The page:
I agree that those are indeed factors. I think seeing how another year goes will be interesting. I read in the Forbes (I think?) article that was posted here that Alterra asked partner resorts to commit to at least two years. Hence why nobody is all of the sudden backing out.

    I also find the argument from some locals about Ikon passholders skiing for "free" at their resort pretty ironic. If a local skis enough, their per day revenue to the mountain from the lift ticket could easily be far less than what the mountain is getting per Ikon ticket scan.
    That's not correct. At Alta, for example, they get at least $999 for every adult passholder. Nobody has any idea what Alterra is paying them for Ikon days. It is less than $100 a day though, so a ridiculous maximum number would be no more than $700.00 per skier. At last check $999 is more than $700. Granted, I understand what you are saying about the "per day" cost, but a very small number of folks ski more than 20 or so days in a season.

    And, at least from what I have heard from those at the resorts, Ikon folks are not buying more food, drink, goods to offset the lost revenue.

    But the question is if those skiers would have come in the first place. Maybe?

    In full disclosure: my wife just bought a full Ikon pass to replace her Alta pass. She has skied 13 days this season at a group of resorts...that are all covered by Ikon. So it makes complete sense for her. I will be staying at Snowbird (at least).
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  7. #57
    Quote Originally Posted by thetrailboss View Post
    That's not correct. At Alta, for example, they get at least $999 for every adult passholder. Nobody has any idea what Alterra is paying them for Ikon days. It is less than $100 a day though. And, at least from what I have heard from those at the resorts, Ikon folks are not buying more food, drink, goods to offset the lost revenue.
    I'm referring to PER DAY revenue. If I'm a passholder and ski 20 days, per day revenue is $50. Ski 50 days and it is down to $20. That's what I meant by "If a local skis enough". I agree Alterra is definitely giving less than $100 a day. But my argument was that even if Alterra gives $20, that's still the same PER DAY revenue as a passholder that skis a lot of days. So you can't argue that Ikon skiers are skiing for "free" if you're not saying the same about passholders once they hit a certain number of days.

  8. #58
    thetrailboss's Avatar
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    Quote Originally Posted by cdskier View Post
    I'm referring to PER DAY revenue. If I'm a passholder and ski 20 days, per day revenue is $50. Ski 50 days and it is down to $20. That's what I meant by "If a local skis enough". I agree Alterra is definitely giving less than $100 a day. But my argument was that even if Alterra gives $20, that's still the same PER DAY revenue as a passholder that skis a lot of days. So you can't argue that Ikon skiers are skiing for "free" if you're not saying the same about passholders once they hit a certain number of days.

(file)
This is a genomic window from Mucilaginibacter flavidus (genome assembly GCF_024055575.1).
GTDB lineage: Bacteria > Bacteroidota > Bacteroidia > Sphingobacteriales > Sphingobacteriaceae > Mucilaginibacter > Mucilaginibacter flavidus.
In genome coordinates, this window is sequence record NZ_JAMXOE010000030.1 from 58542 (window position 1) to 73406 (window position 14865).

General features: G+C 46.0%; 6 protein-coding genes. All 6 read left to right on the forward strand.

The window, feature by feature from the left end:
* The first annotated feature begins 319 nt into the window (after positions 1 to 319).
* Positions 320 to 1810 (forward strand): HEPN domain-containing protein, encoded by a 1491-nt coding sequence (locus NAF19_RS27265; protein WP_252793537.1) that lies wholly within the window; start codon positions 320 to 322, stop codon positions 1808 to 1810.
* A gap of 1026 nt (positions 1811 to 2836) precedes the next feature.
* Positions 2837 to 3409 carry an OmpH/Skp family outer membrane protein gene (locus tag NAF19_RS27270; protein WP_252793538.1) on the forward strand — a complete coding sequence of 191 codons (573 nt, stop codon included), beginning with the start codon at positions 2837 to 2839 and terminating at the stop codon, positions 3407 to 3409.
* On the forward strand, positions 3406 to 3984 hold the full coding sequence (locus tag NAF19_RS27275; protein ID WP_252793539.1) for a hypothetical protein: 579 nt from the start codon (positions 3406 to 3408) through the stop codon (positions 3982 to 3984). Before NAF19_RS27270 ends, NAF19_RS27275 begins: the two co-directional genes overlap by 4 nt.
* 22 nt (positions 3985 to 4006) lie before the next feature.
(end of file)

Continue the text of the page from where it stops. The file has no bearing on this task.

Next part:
Right. I acknowledged that. And I have never said that Ikon folks ski for free. My questions have always been, (1) how much revenue the resort gets per Ikon day, and (2) are Ikon skiers and riders buying enough other goods, food, services to make up for the discount in revenue?

    But at the end of the day the resort is getting at the very least, and most likely a lot more, from the passholder who commits to their mountain. I'm factoring in food, lessons, souvenirs, etc.

    And how many passholders do you honestly know that ski 50 days at one mountain? Not too many.
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  9. #59
    thetrailboss's Avatar
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    And none of us know how much Alterra pays each resort for a day for their Ikon passholders. I HIGHLY doubt it is $50 or more. That's in large part because a lot of the Alterra resorts provide reciprocal discounts for the partner resorts (e.g. I just skied at Aspen/Snowmass for half-off using my Alta/Bird season pass.)
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  10. #60
    Food for thought - is the amount paid by Epic/Ikon to a participating resort a FIXED amount per visit, or does it vary based on how much an individual skier has used from their pass? For example, someone pays $700 for a pass. They ski only 7 days. You therefore have $100/day to "distribute". While I doubt they actually pay out the full $100, I do wonder if they increase the payout for the 7 day/year guy vs. someone who skies 30 days. There is only $700 to distribute. Otherwise EPIC/Ikon have to take the risk that their "modeling" of the number of days the average pass holder skis is accurate. If wrong, then EPIC/Ikon could lose money. And I bet its easier to create a payout model passed on pass usage then it is to model the number of days the average pass holder skis. Of course, this would delay payment to the end of the season, to the benefit of EPIC/Ikon. Just wondering.

    Also, I will again state my view that I think the real issue with EPIC/Ikon is Saturday's (and Holiday's). I predict some form of limitation coming on pass usage on Saturdays (and more restrictions on Holiday's).
    2017/18 = 37
    2016/17 = 31
    2015/16 = Depressing
    2014/15 = 28
    2013/14 = 27